Looking at nature and reducing these forms to their basic shapes is probably about stage one in any art course, but to do it well takes a lot more – perhaps more practice, more time, more talent. It also helps if you’ve spent years observing nature and seeing how animals live; how they move and breathe.
Terence Coventry spent 25 years as a pig farmer in Cornwall before returning to his love of sculpture. So it’s not surprising that his portrayals of animals, particularly birds, are so full of character and charm even when broken down into their basic sculpted shapes. The jackdaws, portrayed in their natural poses, looking curiously round, flying high or grouped together on a chimney are my favourites and if I had a little bit more spare cash I’d be very tempted to treat myself to one of his silver Jackdaws, selling at £6,480 (below).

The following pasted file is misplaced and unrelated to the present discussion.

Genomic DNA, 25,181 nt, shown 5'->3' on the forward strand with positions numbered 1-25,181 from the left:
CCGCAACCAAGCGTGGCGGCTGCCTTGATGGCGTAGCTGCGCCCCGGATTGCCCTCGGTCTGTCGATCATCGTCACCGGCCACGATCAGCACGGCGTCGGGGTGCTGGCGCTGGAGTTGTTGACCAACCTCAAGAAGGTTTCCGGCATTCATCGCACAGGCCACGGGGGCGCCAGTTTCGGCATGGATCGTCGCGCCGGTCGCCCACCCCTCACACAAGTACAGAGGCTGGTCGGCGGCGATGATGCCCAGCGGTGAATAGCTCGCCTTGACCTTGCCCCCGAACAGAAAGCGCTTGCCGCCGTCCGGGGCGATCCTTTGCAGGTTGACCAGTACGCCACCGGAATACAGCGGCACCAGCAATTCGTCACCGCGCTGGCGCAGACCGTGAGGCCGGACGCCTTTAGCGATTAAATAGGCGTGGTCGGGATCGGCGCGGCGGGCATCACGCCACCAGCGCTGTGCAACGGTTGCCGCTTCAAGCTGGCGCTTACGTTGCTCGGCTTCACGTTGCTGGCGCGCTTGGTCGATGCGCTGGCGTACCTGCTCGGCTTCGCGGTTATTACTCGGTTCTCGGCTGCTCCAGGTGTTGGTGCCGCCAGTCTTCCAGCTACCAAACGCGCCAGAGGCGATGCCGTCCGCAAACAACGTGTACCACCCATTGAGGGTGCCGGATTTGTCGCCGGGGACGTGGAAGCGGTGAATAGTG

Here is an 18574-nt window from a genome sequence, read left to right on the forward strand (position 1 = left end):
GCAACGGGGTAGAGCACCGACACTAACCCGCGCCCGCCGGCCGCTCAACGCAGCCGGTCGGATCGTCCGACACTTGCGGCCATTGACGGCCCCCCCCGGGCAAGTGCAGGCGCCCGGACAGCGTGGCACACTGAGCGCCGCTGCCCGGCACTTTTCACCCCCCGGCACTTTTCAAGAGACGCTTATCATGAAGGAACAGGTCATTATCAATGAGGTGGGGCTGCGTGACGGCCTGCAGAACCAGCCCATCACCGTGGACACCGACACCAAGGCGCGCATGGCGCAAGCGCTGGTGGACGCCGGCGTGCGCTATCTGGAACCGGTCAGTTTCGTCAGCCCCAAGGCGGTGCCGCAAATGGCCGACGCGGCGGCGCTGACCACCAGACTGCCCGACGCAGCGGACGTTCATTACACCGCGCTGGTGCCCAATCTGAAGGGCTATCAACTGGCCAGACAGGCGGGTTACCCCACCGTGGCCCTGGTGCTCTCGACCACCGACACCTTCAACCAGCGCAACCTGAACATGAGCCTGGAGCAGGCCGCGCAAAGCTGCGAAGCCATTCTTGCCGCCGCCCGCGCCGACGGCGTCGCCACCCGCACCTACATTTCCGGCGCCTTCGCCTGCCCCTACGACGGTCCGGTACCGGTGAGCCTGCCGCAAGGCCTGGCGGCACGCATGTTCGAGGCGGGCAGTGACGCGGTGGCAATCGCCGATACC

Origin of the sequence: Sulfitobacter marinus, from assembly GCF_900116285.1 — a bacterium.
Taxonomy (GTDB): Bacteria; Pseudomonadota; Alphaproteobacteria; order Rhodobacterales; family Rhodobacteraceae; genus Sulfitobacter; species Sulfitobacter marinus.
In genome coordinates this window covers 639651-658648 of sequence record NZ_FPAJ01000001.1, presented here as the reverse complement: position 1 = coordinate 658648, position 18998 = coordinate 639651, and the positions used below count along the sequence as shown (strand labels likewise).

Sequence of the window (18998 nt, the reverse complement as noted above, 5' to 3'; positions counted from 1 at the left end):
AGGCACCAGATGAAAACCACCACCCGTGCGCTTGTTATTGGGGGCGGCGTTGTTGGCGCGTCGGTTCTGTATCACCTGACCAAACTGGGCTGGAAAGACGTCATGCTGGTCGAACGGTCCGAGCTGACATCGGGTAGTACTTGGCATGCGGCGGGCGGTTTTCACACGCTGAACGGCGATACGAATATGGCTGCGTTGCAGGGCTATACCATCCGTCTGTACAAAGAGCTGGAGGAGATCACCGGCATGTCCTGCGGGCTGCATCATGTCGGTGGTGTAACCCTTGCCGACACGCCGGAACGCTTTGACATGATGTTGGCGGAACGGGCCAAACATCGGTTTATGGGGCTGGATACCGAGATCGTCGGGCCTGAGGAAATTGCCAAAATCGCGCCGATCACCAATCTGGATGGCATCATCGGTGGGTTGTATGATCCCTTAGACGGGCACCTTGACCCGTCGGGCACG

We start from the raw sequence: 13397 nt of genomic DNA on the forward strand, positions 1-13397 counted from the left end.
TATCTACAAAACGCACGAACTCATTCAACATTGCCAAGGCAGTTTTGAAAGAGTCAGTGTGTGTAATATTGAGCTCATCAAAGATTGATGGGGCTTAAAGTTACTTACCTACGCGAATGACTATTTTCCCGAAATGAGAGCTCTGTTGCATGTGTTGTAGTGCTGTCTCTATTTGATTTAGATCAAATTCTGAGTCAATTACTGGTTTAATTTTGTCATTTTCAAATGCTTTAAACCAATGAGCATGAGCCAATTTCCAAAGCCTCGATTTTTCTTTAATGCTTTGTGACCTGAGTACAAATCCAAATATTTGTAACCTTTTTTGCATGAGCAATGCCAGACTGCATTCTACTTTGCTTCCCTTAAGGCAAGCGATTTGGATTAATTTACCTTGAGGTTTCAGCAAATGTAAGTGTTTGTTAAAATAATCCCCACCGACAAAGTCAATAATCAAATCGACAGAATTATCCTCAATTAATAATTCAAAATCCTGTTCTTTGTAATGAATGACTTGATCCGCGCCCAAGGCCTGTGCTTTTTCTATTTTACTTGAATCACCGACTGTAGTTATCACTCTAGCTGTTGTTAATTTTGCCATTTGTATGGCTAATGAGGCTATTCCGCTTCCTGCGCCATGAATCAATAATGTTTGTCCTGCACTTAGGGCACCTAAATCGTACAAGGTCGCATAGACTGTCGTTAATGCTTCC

I’m not so drawn to his sculptures of people, but one of them, called Pomona, stands out. The style is softer, but her vulnerable-looking body and uncomfortable pose are contrasted by her stern, self-assured expression.
And it’s the expression on the face of the Corton Owl that I love, he looks a little melancholy and I’d like to try and cheer him up.
This exhibition is open until 23rd February 2013 at the Pangolin Gallery, London. The sculptures are beautiful and interesting and come with a great back story of a pig farmer sculptor. Prices range from an almost affordable (depending on your definition) £3,600 to over £32,000 for one of the large monumental sculptures.